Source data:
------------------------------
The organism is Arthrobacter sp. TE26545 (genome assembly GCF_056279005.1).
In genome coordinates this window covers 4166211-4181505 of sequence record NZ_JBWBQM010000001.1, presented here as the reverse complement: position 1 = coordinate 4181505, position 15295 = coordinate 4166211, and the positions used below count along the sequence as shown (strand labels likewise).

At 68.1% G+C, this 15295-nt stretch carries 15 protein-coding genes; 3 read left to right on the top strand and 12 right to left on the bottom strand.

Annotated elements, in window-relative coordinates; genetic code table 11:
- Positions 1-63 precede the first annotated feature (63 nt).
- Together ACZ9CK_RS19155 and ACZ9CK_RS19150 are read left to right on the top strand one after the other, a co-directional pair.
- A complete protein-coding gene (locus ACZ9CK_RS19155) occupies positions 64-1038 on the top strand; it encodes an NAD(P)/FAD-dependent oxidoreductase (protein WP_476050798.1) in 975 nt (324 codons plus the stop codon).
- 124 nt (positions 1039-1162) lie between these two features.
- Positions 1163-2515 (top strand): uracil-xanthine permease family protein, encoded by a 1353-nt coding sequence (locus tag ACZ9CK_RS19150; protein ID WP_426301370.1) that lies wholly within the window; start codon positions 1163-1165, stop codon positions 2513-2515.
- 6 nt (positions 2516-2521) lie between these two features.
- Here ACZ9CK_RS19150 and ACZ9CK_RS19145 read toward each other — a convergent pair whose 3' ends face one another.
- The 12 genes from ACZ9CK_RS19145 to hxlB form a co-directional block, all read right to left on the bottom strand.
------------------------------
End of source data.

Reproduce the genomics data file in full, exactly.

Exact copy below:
The organism is Arthrobacter sp. TE26545 (genome assembly GCF_056279005.1).
In genome coordinates this window covers 4166211-4181505 of sequence record NZ_JBWBQM010000001.1, presented here as the reverse complement: position 1 = coordinate 4181505, position 15295 = coordinate 4166211, and the positions used below count along the sequence as shown (strand labels likewise).

At 68.1% G+C, this 15295-nt stretch carries 15 protein-coding genes; 3 read left to right on the top strand and 12 right to left on the bottom strand.

Annotated elements, in window-relative coordinates; genetic code table 11:
- Positions 1-63 precede the first annotated feature (63 nt).
- Together ACZ9CK_RS19155 and ACZ9CK_RS19150 are read left to right on the top strand one after the other, a co-directional pair.
- A complete protein-coding gene (locus ACZ9CK_RS19155) occupies positions 64-1038 on the top strand; it encodes an NAD(P)/FAD-dependent oxidoreductase (protein WP_476050798.1) in 975 nt (324 codons plus the stop codon).
- 124 nt (positions 1039-1162) lie between these two features.
- Positions 1163-2515 (top strand): uracil-xanthine permease family protein, encoded by a 1353-nt coding sequence (locus tag ACZ9CK_RS19150; protein ID WP_426301370.1) that lies wholly within the window; start codon positions 1163-1165, stop codon positions 2513-2515.
- 6 nt (positions 2516-2521) lie between these two features.
- Here ACZ9CK_RS19150 and ACZ9CK_RS19145 read toward each other — a convergent pair whose 3' ends face one another.
- The 12 genes from ACZ9CK_RS19145 to hxlB form a co-directional block, all read right to left on the bottom strand.